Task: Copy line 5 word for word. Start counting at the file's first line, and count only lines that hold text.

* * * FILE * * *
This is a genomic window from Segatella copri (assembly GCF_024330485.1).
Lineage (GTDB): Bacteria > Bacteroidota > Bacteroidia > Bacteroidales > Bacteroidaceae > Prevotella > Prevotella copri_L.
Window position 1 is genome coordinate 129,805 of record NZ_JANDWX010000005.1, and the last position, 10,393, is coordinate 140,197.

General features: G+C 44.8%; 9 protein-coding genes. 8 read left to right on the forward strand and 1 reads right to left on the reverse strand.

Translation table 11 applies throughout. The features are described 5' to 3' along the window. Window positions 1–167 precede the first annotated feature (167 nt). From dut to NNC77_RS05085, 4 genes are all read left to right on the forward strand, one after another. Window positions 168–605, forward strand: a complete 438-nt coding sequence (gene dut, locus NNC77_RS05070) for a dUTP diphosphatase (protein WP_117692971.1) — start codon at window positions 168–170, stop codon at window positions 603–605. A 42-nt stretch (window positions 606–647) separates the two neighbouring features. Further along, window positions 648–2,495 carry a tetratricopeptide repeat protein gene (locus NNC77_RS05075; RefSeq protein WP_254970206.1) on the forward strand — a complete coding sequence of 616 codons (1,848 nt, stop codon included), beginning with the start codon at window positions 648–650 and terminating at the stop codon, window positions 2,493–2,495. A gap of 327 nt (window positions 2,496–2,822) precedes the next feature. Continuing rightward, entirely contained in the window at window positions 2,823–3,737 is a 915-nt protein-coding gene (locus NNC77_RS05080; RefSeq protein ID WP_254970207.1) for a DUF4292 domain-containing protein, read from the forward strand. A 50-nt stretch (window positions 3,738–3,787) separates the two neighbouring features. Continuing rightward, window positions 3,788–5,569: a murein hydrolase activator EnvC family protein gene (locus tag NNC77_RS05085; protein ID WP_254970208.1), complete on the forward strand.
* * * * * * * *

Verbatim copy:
Translation table 11 applies throughout. The features are described 5' to 3' along the window. Window positions 1–167 precede the first annotated feature (167 nt). From dut to NNC77_RS05085, 4 genes are all read left to right on the forward strand, one after another. Window positions 168–605, forward strand: a complete 438-nt coding sequence (gene dut, locus NNC77_RS05070) for a dUTP diphosphatase (protein WP_117692971.1) — start codon at window positions 168–170, stop codon at window positions 603–605. A 42-nt stretch (window positions 606–647) separates the two neighbouring features. Further along, window positions 648–2,495 carry a tetratricopeptide repeat protein gene (locus NNC77_RS05075; RefSeq protein WP_254970206.1) on the forward strand — a complete coding sequence of 616 codons (1,848 nt, stop codon included), beginning with the start codon at window positions 648–650 and terminating at the stop codon, window positions 2,493–2,495. A gap of 327 nt (window positions 2,496–2,822) precedes the next feature. Continuing rightward, entirely contained in the window at window positions 2,823–3,737 is a 915-nt protein-coding gene (locus NNC77_RS05080; RefSeq protein ID WP_254970207.1) for a DUF4292 domain-containing protein, read from the forward strand. A 50-nt stretch (window positions 3,738–3,787) separates the two neighbouring features. Continuing rightward, window positions 3,788–5,569: a murein hydrolase activator EnvC family protein gene (locus tag NNC77_RS05085; protein ID WP_254970208.1), complete on the forward strand.